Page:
By A. James Rudin. RNS
(RNS) — Passover and Easter once again coincide this year. The first seder (Passover meal) of the eight-day Jewish festival is on March 30, and Easter falls two days later.
During this holiday season, the focus for Christians is on the last days of Jesus’ life, the subject of a new documentary hosted by “Downton Abbey” actor Hugh Bonneville. “Jesus: Countdown to Calvary,” will air on most public television stations before Easter.
Christian Passion plays will be performed in many venues, including an NBC live performance of “Jesus Christ Superstar” on April 1. On the same day, NBC will also air “Easter Mysteries,” an oratorio by Tony-award winner John O’Boyle that focuses on the Jewishness of Jesus and his followers. Both television productions feature an African-American actor portraying Jesus.
Philip Cunningham, a theology professor and co-director of the Institute for Jewish-Catholic Relations at St. Joseph’s University, and the editor of “Pondering the Passion: What’s at Stake for Christians and Jews?,” describes O’Boyle’s efforts as “a reflection … upon the significance for Christian faith. … It is less concerned with the causes or the extent of his sufferings than with the new life that Christians find in the Raised Jesus.”
Plays depicting Jesus’ death in ancient Jerusalem at the hands of the hated Roman occupation authorities originated in medieval Europe when many people were illiterate and religious teachings were visually transmitted. Tragically, audiences frequently received wildly inaccurate stereotypical images of Jews and Judaism.
Cunningham points out that for centuries, Christians “adopted a ‘zero-sum’ perspective: For Christian traditions to be true, Jewish traditions had to be false. This binary way of thinking expressed itself in Passion plays in which Jewish characters or even ‘the Jews’ collectively were portrayed as the perpetually blind, hateful enemies of Jesus.”He also noted that traditionally, “Passion plays often combined the most negative ‘anti-Jewish’ elements from the four Gospels into a composite narrative that was more hostile to Jews than any single Gospel alone.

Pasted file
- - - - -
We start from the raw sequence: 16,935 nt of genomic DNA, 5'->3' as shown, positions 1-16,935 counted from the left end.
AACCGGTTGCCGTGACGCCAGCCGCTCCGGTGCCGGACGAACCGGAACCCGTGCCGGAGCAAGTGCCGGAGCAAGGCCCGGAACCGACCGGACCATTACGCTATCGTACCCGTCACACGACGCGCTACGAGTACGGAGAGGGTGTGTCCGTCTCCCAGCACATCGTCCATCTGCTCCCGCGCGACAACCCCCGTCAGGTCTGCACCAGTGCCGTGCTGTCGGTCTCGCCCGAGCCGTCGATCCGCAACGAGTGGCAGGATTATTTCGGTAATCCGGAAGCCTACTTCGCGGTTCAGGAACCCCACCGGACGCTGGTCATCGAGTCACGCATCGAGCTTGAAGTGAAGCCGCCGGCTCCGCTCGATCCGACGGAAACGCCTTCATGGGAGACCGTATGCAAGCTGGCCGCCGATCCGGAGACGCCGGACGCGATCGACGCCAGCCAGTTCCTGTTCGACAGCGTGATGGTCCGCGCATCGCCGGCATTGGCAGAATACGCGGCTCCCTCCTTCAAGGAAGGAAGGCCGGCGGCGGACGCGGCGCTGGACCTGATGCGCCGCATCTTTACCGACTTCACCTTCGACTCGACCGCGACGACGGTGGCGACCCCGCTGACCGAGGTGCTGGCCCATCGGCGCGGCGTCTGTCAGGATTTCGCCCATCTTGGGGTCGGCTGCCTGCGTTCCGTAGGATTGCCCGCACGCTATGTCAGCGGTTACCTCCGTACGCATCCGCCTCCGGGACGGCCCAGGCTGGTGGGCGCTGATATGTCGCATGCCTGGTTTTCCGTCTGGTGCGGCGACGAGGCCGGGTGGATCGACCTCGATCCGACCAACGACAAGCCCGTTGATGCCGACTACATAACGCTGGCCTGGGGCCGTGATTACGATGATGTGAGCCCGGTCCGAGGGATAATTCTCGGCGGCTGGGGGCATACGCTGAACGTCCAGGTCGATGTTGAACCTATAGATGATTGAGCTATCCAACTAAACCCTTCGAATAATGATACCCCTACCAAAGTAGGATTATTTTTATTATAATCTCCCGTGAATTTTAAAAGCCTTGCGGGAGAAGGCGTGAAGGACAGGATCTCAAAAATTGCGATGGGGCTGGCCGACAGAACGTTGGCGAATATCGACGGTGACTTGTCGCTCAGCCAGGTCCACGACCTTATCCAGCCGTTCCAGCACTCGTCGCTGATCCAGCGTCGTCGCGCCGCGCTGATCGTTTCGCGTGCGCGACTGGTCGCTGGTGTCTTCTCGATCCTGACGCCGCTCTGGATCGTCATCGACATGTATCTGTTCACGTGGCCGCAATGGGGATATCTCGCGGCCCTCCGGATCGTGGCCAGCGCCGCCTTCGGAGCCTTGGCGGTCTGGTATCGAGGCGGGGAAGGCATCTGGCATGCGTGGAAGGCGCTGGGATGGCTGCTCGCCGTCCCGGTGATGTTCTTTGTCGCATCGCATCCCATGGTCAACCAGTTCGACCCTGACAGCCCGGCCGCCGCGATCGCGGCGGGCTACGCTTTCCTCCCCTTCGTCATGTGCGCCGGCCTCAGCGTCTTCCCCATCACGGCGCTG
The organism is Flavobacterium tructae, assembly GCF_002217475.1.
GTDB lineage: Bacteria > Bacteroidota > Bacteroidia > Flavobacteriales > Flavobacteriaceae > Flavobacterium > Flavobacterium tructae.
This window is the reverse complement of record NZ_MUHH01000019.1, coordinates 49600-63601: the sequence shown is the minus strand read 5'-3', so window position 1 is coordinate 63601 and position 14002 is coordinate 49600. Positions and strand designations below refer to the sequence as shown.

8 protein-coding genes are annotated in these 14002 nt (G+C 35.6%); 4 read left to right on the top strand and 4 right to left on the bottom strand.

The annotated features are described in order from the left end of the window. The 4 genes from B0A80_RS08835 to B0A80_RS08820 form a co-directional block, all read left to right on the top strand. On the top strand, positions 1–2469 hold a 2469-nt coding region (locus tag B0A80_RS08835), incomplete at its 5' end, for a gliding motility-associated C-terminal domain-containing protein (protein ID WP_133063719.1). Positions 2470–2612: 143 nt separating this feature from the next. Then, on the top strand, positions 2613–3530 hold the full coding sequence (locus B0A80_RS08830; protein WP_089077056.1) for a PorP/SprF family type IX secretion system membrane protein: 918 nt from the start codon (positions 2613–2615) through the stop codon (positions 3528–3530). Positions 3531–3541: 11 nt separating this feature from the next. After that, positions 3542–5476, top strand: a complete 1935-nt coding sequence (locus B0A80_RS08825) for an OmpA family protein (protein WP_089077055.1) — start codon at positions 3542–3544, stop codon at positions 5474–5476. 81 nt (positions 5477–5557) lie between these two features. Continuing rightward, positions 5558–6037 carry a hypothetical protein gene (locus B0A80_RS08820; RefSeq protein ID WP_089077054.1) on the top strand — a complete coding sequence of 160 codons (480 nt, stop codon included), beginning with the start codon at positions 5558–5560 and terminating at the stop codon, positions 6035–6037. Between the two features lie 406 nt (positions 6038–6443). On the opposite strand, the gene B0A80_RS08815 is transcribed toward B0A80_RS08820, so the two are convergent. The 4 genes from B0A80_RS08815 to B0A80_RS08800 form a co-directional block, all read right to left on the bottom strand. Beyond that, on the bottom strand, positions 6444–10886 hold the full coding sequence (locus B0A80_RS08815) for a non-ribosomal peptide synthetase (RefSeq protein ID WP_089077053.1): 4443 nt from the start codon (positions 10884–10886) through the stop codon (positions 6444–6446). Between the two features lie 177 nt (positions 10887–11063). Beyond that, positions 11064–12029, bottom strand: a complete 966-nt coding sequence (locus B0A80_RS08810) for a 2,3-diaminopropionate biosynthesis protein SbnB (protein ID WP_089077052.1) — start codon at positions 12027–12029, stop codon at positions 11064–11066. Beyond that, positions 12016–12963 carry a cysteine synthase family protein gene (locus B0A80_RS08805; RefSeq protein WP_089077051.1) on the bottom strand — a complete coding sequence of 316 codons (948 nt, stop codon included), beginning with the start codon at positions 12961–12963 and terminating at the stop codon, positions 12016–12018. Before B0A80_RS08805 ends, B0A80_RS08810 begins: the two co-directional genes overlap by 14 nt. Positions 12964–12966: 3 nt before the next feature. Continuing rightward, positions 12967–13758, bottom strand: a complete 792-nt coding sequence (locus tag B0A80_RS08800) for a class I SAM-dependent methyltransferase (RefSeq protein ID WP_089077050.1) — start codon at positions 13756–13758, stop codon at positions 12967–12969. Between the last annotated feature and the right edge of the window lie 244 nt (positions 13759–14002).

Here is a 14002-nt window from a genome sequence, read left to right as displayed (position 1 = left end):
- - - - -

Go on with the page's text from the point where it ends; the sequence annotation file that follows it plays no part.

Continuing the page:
“The image of visceral Jewish hostility to Jesus was pervasive in Christian culture. In artwork, poetry and preaching, the fact that crucifixion was a Roman method of execution — and that the public display of Jesus on a cross suited Roman purposes far more than any Jewish one — was at times forgotten.”
The toxic problems Cunningham describes were in full evidence in the 2004 Mel Gibson film, “The Passion of the Christ,” which attracted widespread and harsh criticism from Christian and Jewish New Testament experts.
The Oberammergau Passion Play in Germany is the world’s most famous religious drama. It attracts large audiences every 10 years when there are over a hundred performances. The next OPP will be in 2020.
After attending a 1930s performance of the blatantly anti-Semitic Oberammergau play, Adolf Hitler declared: “Never has the menace of Jewry been so convincingly portrayed as in this presentation of what happened in the time of the Romans.”
I have been involved with the OPP since 1970 and have visited Oberammergau multiple times, including attendance at a performance. Jewish and Christian colleagues who together pressed for meaningful changes to eliminate the anti-Jewish staging, script and costumes of the play joined me in efforts that have produced a series of positive changes in the production.
The tense relationship between Joseph Caiaphas, the Jerusalem Temple’s high priest, and Pontius Pilate, the cruel Roman governor of Judea, is a central feature in the New Testament account of Jesus’ crucifixion and remains a Passion play flashpoint. Caiaphas is, with very few exceptions, always portrayed as venal and keen for Jesus’ death as he manipulates and badgers the supposedly weak overlord of the Roman occupation.
But Pilate, the Roman “procurator” or military governor, was neither weak nor powerless. It was only Pilate and not the Jewish leaders who had the authority to carry out the scourging and capital punishment in the form of crucifixion. The subservient high priest was a political appointment of Roman authorities and served at their bidding.
Because he owed his religious position to the Romans, a submissive Caiaphas collaborated with them. He satisfied his foreign masters by maintaining “law and order” among the restive Jews living under Roman occupation.
Eugene Fisher of St. Leo University, the former director of Catholic-Jewish relations for the U.S. Conference of Catholic Bishops, questions the claim that Caiaphas and the Temple priesthood were authentic “Jewish leaders”:
Fisher writes: ” … Eager to please their Roman superiors, they would zealously seek to bring to the attention of Pilate even the slightest hint of rebellion. … They were not the truly religious leaders of the day, (unlike) the Pharisees. Rather the individuals involved (including Caiaphas) … had sold out to Rome … and represented no more than their own selfish interests.”
In 36 C.E., Pilate’s cruelty, especially his mistreatment of Jews and Samaritans, caused his superiors to remove him from office. Pilate was forced to make a humiliating return to Rome.
Another flashpoint: Most Passion plays fail to make clear to audiences the historic reality that Jesus, his family and early followers were all Jews, and not “the first Christians.”
I judge every Passion play by asking if it tells a story that is totally free of anti-Jewish images, costumes and teachings.
I’ll be watching on April 1.
(Rabbi A. James Rudin is the American Jewish Committee’s senior interreligious adviser. The views expressed in this commentary do not necessarily reflect those of Religion News Service.)